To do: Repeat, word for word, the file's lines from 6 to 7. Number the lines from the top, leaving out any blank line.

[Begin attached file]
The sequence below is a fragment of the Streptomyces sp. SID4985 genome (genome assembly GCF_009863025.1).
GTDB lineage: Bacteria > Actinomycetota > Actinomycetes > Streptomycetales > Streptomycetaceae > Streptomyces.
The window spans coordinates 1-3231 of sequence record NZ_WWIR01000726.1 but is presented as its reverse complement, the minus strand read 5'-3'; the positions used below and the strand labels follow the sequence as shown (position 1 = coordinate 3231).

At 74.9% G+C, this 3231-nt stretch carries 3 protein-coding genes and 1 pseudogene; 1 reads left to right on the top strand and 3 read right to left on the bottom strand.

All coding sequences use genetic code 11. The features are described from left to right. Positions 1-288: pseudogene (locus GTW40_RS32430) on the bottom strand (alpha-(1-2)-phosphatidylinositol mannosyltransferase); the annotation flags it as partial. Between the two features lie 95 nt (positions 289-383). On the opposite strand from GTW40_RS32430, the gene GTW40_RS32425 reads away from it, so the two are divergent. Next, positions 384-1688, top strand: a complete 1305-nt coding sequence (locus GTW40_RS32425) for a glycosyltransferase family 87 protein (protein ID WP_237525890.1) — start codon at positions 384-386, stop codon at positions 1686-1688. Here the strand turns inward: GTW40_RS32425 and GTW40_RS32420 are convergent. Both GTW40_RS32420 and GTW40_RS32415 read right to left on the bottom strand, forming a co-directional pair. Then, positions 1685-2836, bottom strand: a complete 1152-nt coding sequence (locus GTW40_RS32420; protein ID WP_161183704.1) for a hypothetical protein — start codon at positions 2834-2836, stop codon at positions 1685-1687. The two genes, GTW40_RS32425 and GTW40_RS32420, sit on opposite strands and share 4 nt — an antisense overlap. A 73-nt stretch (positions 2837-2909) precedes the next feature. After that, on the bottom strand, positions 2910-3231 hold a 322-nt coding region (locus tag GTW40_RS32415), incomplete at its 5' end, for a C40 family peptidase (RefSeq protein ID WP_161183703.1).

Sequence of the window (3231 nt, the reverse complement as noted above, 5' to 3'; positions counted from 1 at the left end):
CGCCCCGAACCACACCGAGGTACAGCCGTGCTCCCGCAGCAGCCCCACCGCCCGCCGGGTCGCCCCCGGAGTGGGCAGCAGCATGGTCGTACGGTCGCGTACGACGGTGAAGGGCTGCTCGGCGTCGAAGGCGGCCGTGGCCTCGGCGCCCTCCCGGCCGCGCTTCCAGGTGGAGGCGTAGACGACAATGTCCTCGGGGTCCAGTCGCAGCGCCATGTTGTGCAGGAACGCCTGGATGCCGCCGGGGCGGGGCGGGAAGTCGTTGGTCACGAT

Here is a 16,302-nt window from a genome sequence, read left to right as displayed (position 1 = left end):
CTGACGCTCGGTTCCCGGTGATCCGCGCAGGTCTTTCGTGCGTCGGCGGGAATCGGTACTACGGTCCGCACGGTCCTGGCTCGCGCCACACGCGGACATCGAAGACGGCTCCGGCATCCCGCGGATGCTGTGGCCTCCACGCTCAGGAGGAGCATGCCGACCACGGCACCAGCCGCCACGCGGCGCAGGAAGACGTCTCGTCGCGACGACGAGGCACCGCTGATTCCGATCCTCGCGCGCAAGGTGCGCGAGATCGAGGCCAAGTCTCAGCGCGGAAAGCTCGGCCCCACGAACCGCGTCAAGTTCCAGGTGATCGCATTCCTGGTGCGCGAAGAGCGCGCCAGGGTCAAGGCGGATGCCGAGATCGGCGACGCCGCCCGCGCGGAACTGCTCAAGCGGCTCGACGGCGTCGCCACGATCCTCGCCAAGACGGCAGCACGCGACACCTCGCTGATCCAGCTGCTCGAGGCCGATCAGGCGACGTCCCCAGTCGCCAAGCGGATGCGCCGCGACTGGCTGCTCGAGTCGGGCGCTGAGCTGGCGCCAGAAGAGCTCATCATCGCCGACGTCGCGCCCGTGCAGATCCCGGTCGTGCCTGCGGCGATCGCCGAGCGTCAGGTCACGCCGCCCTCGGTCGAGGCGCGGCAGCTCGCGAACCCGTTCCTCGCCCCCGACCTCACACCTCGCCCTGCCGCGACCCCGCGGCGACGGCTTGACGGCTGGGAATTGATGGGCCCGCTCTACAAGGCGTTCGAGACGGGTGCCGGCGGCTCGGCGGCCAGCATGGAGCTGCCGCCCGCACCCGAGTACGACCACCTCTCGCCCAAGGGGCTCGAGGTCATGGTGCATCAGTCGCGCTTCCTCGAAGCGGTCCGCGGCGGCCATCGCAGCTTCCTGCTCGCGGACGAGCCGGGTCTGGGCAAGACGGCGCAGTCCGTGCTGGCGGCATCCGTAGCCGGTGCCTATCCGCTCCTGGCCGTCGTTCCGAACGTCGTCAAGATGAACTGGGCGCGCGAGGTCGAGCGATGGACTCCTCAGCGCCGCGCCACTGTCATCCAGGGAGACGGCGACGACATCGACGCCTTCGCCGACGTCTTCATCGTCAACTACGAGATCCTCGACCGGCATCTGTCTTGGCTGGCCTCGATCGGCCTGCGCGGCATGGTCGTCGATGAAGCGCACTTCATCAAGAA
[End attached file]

Sequence of the window (3231 nt, the reverse complement as noted above, 5' to 3'; positions counted from 1 at the left end):
CGCCCCGAACCACACCGAGGTACAGCCGTGCTCCCGCAGCAGCCCCACCGCCCGCCGGGTCGCCCCCGGAGTGGGCAGCAGCATGGTCGTACGGTCGCGTACGACGGTGAAGGGCTGCTCGGCGTCGAAGGCGGCCGTGGCCTCGGCGCCCTCCCGGCCGCGCTTCCAGGTGGAGGCGTAGACGACAATGTCCTCGGGGTCCAGTCGCAGCGCCATGTTGTGCAGGAACGCCTGGATGCCGCCGGGGCGGGGCGGGAAGTCGTTGGTCACGAT